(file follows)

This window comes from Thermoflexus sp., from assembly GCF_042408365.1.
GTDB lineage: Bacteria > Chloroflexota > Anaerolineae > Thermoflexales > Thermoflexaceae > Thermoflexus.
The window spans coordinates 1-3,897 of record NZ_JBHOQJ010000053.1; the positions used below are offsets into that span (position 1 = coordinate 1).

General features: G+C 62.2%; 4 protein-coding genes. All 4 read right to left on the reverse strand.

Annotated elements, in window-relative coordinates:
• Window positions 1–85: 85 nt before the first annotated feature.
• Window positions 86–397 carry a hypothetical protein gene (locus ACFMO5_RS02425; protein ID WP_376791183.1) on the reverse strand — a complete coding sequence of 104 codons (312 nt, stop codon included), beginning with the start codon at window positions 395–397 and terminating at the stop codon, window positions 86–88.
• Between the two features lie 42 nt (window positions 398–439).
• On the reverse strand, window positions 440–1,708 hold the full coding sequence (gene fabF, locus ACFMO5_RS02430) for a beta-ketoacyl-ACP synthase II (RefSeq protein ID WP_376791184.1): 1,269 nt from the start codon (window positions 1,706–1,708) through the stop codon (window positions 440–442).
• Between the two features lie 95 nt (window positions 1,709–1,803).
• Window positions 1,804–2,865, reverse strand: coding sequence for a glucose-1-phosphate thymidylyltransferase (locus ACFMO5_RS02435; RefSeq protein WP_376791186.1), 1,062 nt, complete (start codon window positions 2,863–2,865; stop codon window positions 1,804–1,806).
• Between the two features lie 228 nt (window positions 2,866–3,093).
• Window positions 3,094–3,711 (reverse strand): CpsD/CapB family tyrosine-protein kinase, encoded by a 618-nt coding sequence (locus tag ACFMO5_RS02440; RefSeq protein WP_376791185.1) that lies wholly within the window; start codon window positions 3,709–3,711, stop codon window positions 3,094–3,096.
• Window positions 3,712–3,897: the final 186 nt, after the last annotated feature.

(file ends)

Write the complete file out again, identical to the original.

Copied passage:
This window comes from Thermoflexus sp., from assembly GCF_042408365.1.
GTDB lineage: Bacteria > Chloroflexota > Anaerolineae > Thermoflexales > Thermoflexaceae > Thermoflexus.
The window spans coordinates 1-3,897 of record NZ_JBHOQJ010000053.1; the positions used below are offsets into that span (position 1 = coordinate 1).

General features: G+C 62.2%; 4 protein-coding genes. All 4 read right to left on the reverse strand.

Annotated elements, in window-relative coordinates:
• Window positions 1–85: 85 nt before the first annotated feature.
• Window positions 86–397 carry a hypothetical protein gene (locus ACFMO5_RS02425; protein ID WP_376791183.1) on the reverse strand — a complete coding sequence of 104 codons (312 nt, stop codon included), beginning with the start codon at window positions 395–397 and terminating at the stop codon, window positions 86–88.
• Between the two features lie 42 nt (window positions 398–439).
• On the reverse strand, window positions 440–1,708 hold the full coding sequence (gene fabF, locus ACFMO5_RS02430) for a beta-ketoacyl-ACP synthase II (RefSeq protein ID WP_376791184.1): 1,269 nt from the start codon (window positions 1,706–1,708) through the stop codon (window positions 440–442).
• Between the two features lie 95 nt (window positions 1,709–1,803).
• Window positions 1,804–2,865, reverse strand: coding sequence for a glucose-1-phosphate thymidylyltransferase (locus ACFMO5_RS02435; RefSeq protein WP_376791186.1), 1,062 nt, complete (start codon window positions 2,863–2,865; stop codon window positions 1,804–1,806).
• Between the two features lie 228 nt (window positions 2,866–3,093).
• Window positions 3,094–3,711 (reverse strand): CpsD/CapB family tyrosine-protein kinase, encoded by a 618-nt coding sequence (locus tag ACFMO5_RS02440; RefSeq protein WP_376791185.1) that lies wholly within the window; start codon window positions 3,709–3,711, stop codon window positions 3,094–3,096.
• Window positions 3,712–3,897: the final 186 nt, after the last annotated feature.